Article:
I was told to reduce the test voltage - AC in case we had opposing wave forms. I forget the test voltage, but I was told that if we are testing at 15kV then opposing waves (one from the test set vs system voltage) could be approx. 23kV across the switch.

    It may be that the insulation, in this case air, might not be enough to handle the extra voltage.

    - as a caveat, I was very new to testing at the time and acted under the advice of my superiors.

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    Quote Originally Posted by tcoupekyle View Post
    So this is something I just thought to be pretty much standard practice. Donít Meg cable into a breaker with an energized line side.
    Today I was asked where it says this. I was like you canít test a component that has any part energized per NETA. But I kinda wasnít sure.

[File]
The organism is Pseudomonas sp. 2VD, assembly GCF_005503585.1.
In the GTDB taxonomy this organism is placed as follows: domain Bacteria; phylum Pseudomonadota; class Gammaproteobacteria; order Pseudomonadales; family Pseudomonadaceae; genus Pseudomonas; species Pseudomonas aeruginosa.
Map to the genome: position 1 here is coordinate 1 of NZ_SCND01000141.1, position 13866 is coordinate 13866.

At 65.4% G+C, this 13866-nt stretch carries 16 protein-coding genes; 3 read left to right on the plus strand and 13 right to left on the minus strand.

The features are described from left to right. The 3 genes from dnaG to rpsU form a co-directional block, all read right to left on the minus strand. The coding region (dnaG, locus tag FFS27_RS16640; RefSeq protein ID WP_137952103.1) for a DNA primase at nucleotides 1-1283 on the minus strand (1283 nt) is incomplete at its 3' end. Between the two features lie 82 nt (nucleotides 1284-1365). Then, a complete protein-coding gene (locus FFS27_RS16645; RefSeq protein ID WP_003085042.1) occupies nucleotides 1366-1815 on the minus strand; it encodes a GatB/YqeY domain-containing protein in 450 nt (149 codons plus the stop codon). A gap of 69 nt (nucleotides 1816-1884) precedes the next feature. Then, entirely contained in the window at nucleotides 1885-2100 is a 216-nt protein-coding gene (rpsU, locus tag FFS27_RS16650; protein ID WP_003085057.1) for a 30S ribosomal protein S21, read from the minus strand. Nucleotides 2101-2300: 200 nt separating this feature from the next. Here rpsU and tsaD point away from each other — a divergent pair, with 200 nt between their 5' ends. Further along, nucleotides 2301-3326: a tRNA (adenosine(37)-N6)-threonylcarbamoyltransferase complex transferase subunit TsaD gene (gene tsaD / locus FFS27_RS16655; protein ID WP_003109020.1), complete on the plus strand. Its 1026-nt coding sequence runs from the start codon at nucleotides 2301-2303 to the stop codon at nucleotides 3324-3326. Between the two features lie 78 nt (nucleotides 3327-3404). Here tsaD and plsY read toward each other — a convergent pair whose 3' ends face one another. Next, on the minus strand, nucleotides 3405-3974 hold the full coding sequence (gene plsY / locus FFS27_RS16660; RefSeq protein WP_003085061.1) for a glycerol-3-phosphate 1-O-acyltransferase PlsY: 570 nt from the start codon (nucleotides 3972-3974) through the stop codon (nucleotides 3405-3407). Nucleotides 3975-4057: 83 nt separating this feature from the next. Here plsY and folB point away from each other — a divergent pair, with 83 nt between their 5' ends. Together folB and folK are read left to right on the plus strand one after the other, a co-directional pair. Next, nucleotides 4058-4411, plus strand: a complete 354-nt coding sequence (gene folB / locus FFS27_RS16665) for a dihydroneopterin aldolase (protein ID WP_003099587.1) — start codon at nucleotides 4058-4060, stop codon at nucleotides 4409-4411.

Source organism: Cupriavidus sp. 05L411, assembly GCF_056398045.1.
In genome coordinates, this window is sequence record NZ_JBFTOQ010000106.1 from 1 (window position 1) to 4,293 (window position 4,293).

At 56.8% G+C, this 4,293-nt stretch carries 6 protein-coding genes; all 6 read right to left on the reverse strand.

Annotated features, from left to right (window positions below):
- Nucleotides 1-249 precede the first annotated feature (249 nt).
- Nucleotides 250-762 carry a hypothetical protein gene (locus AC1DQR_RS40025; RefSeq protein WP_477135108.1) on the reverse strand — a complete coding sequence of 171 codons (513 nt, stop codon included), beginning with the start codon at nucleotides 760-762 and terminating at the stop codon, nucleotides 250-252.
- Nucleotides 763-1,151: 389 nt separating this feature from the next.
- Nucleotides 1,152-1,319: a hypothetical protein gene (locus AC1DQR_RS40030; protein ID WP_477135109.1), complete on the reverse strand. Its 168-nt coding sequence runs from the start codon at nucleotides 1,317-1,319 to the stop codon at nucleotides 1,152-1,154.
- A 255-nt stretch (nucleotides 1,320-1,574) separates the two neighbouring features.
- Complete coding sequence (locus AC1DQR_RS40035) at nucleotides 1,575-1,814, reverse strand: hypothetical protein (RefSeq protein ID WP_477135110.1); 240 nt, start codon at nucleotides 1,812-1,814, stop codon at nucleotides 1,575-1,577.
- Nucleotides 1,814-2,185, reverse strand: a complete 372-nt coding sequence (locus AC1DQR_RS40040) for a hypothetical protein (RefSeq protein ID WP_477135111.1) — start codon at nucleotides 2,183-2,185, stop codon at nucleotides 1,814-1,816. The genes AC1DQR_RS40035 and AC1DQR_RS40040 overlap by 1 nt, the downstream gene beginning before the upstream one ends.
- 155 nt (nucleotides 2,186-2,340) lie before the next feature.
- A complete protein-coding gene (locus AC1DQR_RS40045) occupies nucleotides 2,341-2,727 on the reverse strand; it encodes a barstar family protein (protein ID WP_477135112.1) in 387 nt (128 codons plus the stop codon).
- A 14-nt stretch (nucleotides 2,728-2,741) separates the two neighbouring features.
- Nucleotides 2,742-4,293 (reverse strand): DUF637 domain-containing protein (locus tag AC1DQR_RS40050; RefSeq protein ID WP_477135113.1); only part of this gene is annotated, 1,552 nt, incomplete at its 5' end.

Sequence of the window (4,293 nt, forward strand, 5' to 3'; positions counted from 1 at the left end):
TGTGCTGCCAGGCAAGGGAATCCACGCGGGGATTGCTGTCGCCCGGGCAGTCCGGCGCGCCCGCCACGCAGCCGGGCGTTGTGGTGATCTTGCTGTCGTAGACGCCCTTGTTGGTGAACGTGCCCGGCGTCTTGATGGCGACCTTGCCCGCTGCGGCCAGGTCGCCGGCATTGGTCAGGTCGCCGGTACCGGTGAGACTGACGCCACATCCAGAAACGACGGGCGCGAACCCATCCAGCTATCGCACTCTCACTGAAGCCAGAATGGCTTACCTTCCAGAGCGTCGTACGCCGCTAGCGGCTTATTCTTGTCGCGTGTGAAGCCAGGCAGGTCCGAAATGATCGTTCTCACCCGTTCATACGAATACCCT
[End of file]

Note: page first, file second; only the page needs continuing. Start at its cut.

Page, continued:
Anyone know where the literature is to back this up?
    Reading Megger/AVO's "A Stitch in Time", they say to not test energized equipment and one side of a switch, breaker, etc being energized and you testing the other side, that should still be considered energized equipment. I imagine that the user manual for the test equipment being used probably also advises against testing into hot equipment. If the load side fuses, bus, cables, etc of said "line hot" equipment was completely disconnected and electrically isolated from the "line hot" equipment in addition to the control device itself being open and locked out, then I would consider that an electrically-safe work condition which is absolutely positively addressed in NFPA70E. Otherwise, it's a NO!